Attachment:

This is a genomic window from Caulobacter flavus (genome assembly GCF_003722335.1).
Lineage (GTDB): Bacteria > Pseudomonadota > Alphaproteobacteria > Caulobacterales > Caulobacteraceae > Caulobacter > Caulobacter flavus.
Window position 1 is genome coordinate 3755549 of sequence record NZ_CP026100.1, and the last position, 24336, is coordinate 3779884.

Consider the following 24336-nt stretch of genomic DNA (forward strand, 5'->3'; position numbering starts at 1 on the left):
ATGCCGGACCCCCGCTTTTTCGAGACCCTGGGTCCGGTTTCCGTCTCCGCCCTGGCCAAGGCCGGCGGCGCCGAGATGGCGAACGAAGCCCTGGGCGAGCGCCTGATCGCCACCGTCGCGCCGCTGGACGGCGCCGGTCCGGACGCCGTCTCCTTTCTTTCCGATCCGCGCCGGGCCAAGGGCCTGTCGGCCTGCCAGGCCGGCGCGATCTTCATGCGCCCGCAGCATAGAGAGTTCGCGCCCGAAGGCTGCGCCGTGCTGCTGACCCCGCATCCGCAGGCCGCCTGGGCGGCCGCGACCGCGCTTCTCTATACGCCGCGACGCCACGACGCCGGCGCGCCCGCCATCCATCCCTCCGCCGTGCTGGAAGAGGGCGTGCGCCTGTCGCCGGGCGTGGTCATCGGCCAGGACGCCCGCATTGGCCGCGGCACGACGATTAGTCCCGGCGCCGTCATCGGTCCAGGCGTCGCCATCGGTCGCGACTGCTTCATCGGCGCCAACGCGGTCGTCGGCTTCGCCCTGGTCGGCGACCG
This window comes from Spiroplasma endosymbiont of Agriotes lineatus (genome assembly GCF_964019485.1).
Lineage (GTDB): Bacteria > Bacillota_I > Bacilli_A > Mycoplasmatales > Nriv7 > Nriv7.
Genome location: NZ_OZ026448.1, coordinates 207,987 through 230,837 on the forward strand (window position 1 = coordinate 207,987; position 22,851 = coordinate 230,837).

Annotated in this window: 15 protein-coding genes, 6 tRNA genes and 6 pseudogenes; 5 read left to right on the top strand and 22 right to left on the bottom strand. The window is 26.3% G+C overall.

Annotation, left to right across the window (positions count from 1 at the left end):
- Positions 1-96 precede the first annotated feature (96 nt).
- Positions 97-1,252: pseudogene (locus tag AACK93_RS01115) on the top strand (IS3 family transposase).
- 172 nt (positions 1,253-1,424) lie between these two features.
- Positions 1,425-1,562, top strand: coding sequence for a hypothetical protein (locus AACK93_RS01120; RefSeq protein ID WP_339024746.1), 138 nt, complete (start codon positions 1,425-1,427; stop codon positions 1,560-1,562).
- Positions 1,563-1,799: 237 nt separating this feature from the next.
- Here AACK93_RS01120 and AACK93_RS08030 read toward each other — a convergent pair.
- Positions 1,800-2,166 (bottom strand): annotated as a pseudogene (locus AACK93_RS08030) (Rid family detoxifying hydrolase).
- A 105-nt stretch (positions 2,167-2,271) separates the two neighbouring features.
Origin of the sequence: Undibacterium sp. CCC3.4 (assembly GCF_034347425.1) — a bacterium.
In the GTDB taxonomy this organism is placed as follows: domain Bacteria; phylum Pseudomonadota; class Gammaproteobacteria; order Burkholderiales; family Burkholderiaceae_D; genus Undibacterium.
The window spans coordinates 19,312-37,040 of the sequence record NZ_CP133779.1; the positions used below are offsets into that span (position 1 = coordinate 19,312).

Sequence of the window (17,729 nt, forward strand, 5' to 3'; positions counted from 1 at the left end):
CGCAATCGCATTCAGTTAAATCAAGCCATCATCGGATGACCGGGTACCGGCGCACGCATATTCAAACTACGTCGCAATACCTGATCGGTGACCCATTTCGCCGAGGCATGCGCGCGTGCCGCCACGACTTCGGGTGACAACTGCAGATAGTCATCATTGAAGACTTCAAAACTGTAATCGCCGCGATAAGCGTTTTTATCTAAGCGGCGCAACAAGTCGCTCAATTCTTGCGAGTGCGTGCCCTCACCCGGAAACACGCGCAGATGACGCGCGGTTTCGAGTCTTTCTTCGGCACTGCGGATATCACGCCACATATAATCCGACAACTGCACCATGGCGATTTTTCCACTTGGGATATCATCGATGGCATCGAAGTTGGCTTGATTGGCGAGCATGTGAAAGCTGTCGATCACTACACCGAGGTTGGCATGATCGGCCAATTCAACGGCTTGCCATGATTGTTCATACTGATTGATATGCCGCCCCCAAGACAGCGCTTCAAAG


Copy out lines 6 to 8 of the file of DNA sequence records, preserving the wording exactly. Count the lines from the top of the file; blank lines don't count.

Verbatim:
This window comes from Spiroplasma endosymbiont of Agriotes lineatus (genome assembly GCF_964019485.1).
Lineage (GTDB): Bacteria > Bacillota_I > Bacilli_A > Mycoplasmatales > Nriv7 > Nriv7.
Genome location: NZ_OZ026448.1, coordinates 207,987 through 230,837 on the forward strand (window position 1 = coordinate 207,987; position 22,851 = coordinate 230,837).